It’s the holiday season in the U.S. and many other nations (though different holidays and traditions, see my December Celebrations posts). If you are on Facebook or Twitter, you cannot help but feel overpowered with the negatives—racism, gender discrimination, hate crimes, and on and on. And all the while there are beautiful, creative, and giving people all around the world making a difference with their big hearts and ideas. But to find it, you must look for the good news.
I am not saying we should ignore the problems in the world, nor am I saying we should only read the good news. Making either exclusive would be to our detriment. But the good news gets little notice. And that hurts us, too. It’s especially disturbing during the holidays.
It takes a little work to find the good news, because it lacks the sensationalism that gets clicks or sells papers. But it is well worth the time.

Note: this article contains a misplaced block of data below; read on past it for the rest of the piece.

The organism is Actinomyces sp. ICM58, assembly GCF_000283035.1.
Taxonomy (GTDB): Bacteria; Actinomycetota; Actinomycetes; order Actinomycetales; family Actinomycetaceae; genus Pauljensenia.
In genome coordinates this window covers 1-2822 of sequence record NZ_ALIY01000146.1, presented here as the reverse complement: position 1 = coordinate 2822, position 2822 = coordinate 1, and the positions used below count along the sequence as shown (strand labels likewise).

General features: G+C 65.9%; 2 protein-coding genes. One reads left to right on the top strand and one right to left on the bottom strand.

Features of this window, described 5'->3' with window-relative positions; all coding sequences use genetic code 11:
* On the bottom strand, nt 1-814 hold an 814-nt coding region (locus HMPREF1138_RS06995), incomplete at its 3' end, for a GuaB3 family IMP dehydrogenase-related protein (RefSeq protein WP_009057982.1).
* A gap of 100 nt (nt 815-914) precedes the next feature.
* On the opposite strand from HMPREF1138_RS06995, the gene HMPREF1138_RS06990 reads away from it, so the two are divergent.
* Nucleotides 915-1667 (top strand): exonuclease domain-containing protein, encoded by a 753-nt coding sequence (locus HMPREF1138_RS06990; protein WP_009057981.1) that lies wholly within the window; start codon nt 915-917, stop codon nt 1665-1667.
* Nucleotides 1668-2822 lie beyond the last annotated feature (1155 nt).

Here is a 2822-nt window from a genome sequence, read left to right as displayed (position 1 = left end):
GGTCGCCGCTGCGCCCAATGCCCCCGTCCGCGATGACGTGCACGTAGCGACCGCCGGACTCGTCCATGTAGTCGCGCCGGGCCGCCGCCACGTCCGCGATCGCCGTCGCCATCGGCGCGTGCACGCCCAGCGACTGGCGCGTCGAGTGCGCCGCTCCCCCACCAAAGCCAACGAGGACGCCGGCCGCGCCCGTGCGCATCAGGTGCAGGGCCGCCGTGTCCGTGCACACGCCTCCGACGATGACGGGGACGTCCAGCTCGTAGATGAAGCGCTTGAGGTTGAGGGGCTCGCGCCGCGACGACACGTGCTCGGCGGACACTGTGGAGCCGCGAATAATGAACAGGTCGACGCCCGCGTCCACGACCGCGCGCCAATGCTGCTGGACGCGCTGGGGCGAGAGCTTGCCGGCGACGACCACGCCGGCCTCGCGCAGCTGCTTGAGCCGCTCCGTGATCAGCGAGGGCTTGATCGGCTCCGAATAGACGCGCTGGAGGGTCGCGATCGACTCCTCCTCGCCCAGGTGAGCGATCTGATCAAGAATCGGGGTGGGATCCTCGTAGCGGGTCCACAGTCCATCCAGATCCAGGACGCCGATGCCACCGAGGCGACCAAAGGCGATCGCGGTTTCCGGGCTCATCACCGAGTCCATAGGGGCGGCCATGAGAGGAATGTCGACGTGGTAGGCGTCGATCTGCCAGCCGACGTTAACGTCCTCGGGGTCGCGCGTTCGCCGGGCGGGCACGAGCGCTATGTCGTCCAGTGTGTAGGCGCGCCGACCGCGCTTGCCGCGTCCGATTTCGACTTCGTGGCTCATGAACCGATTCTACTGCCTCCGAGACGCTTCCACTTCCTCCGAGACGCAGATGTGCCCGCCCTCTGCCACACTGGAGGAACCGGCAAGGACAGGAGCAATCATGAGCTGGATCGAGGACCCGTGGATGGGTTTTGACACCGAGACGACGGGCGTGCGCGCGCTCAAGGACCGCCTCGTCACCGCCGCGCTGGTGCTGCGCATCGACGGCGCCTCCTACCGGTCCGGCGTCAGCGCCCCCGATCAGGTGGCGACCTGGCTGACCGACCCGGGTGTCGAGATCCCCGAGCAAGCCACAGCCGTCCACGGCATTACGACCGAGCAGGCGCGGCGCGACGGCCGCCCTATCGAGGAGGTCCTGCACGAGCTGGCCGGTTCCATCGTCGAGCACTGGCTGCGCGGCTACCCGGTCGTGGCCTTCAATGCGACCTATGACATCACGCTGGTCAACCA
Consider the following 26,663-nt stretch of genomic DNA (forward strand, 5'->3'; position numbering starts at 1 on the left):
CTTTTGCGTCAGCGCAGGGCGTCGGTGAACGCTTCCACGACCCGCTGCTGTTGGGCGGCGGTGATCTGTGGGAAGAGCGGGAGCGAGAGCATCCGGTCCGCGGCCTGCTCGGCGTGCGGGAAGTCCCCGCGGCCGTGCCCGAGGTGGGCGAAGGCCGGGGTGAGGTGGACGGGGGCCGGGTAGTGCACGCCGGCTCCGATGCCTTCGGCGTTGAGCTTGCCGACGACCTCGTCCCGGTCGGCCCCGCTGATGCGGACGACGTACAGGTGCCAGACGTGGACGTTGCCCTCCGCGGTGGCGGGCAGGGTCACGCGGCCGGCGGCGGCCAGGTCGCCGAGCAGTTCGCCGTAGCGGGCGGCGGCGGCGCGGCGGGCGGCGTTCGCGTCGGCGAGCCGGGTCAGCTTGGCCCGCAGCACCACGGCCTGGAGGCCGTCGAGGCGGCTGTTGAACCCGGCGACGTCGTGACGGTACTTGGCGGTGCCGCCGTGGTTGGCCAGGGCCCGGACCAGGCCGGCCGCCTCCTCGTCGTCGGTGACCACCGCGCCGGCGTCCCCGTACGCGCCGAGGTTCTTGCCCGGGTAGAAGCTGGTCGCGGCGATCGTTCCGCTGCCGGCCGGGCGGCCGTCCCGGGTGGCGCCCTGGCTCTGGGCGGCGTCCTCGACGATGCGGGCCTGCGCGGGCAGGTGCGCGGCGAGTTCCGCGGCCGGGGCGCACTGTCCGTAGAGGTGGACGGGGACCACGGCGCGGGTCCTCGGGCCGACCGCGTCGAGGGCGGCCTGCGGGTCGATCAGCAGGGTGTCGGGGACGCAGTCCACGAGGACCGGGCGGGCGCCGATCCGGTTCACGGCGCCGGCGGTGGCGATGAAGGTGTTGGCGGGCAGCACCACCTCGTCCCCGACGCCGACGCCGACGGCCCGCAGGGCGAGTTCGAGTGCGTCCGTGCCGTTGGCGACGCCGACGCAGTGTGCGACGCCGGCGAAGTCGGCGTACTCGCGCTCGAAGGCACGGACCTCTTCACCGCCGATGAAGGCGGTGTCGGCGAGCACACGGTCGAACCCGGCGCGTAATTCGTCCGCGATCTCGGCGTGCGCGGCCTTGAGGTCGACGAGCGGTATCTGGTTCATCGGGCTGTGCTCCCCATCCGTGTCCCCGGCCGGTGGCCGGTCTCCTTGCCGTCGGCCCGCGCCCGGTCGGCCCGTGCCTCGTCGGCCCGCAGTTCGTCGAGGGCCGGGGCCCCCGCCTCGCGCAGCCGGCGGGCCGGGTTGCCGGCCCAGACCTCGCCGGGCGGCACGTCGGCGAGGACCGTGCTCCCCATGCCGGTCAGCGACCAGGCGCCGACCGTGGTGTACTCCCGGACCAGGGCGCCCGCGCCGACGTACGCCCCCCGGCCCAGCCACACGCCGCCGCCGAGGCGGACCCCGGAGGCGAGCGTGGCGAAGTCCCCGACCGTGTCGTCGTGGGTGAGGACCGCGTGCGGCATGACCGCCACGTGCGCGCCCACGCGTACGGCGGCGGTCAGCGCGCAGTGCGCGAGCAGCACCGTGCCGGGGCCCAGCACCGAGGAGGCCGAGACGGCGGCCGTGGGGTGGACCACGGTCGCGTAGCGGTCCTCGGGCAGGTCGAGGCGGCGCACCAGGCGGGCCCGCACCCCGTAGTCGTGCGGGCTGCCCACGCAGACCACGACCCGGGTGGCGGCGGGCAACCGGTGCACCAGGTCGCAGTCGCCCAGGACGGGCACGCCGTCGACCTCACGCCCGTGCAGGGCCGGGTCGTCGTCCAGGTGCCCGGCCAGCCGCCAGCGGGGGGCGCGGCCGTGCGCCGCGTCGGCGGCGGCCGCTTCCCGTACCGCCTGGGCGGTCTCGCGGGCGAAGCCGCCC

These indigenous women are documenting and disseminating an endangered language, culture, and oral history. And they’re doing so in an environmentally friendly way. Read this article on Atlas Obscura.
Homes for Homeless Veterans
The Right Step
You’re in the bottom of your league and win a game against one of the other teams in the bottom. A moment of victory, a cause for celebration, right? Well, these Israeli women on the Lacrosse Team decided there was an inequity they needed to right. A step they needed to take.
A Tradition Grew
And this woman turned a Thanksgiving tradition into a warm and wonderful way to reach out to U.S. military members far from home during the holidays: handwritten holiday cards.
Look for the Good News
In the U.S. December is when many news sources report a little of the good news. They do this to be in the “spirit of the season.” No matter what season it is where you are, if you look for the good news, you’ll find it all year long. Two sources of “good news” I’ve found include the Good News Network and a print magazine called For. Do you have sources for good news? Won’t you share them here?